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With help like this…

Robert Worthington is right.  Do you want to know how right he is?  According to Goldman Sachs, who ought to know about government intervention, the feds interventions into the housing have pushed home prices 5% higher on a national average than they would have been otherwise, Goldman Sachs estimates in a report released late Friday.

The government over the past year has slowed the pace of foreclosures through moratoria and the drive to modify mortgage terms to keep more borrowers in their homes. It also has pumped up demand for housing by giving tax credits to many first-time home buyers and by driving down mortgage interest rates. As a result, home prices in some areas have risen in recent months, particularly for homes that appeal to investors and first-time buyers. Bidding wars for the more attractive bank-owned homes have become common.

But these artificial props won’t last forever and may have created a false bottom in the market. “The risk of renewed home-price declines remains significant,” Goldman economist Alec Phillips writes in the report, “and our working assumption is a further 5% to 10% decline by mid-2010.” – WSJ

If they’re right, rather than a healthy market heading into 2011, what do you think we might actually have?  We could be looking at falling home prices, rising interest rates and a government whose currency is faltering.  Does it sound like a double dip?  Will you be happy that the functions of the market were tampered with once you realize the misery has been extended, for years? Remember to say thanks to the NAR, thanks to the NAHB, thanks to the Feds and most of all, thanks to us realtors who supported the larceny.  But, at least you may have universal access to a health care waiting list.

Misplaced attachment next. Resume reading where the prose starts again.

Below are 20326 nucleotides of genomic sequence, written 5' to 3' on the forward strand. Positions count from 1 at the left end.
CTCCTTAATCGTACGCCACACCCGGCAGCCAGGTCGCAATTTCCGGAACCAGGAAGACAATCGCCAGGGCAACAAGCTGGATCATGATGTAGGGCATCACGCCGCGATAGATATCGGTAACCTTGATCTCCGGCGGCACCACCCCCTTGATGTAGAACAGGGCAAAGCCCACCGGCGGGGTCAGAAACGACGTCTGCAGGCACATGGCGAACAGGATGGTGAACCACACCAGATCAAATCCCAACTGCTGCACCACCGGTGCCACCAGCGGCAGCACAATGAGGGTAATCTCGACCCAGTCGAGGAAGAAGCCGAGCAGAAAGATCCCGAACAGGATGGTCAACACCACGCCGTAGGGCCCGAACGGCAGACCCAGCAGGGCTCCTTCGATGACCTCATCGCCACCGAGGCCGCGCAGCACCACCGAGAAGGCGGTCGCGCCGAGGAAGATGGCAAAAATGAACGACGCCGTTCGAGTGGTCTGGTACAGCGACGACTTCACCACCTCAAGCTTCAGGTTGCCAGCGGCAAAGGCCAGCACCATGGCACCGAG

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  • 16 comments

    16 Comments so far

    1. Keith Lutz October 29th, 2009 2:48 pm

      BTW, That is a dead link.

      I think we needed something, back then, but now it is getting ridiculous. Have buyers sitting on the fence even longer now. Someone needed to push them. At least they did not offer more of an incentive, like $12,000.

    2. Stephanie October 29th, 2009 3:04 pm

      Hi all,

      Curious, wouldn’t the $8k encourage spending in all of the housing related services and industries (lawyers, trades people, home improvement stores, design and decor businesses) as well as local businesses and thereby stimulating the economy?

      I’m asking with the greatest sincerity, I’m in Toronto, Canada, I’m not an economics major and I really don’t know enough about the situation to comment, so I’m asking for more insight.

      Best,

      Stephanie

    3. Mike Mullin October 29th, 2009 3:09 pm

      Al, I’ve been thinking about this a lot today. Maybe it’s because I read on CNN how the recession has officially ended and the Dow takes a big jump…yet foreclosures are, and will continue, to increase. So will BK’s. New home starts? Down.

      Then I realize the stats really don’t matter. The economy WILL turn around.

      But the reality is that for…I’ll say two more years…a lot of people across the country are going to feel like they are in a financial vice grip. It will not feel like a recovery.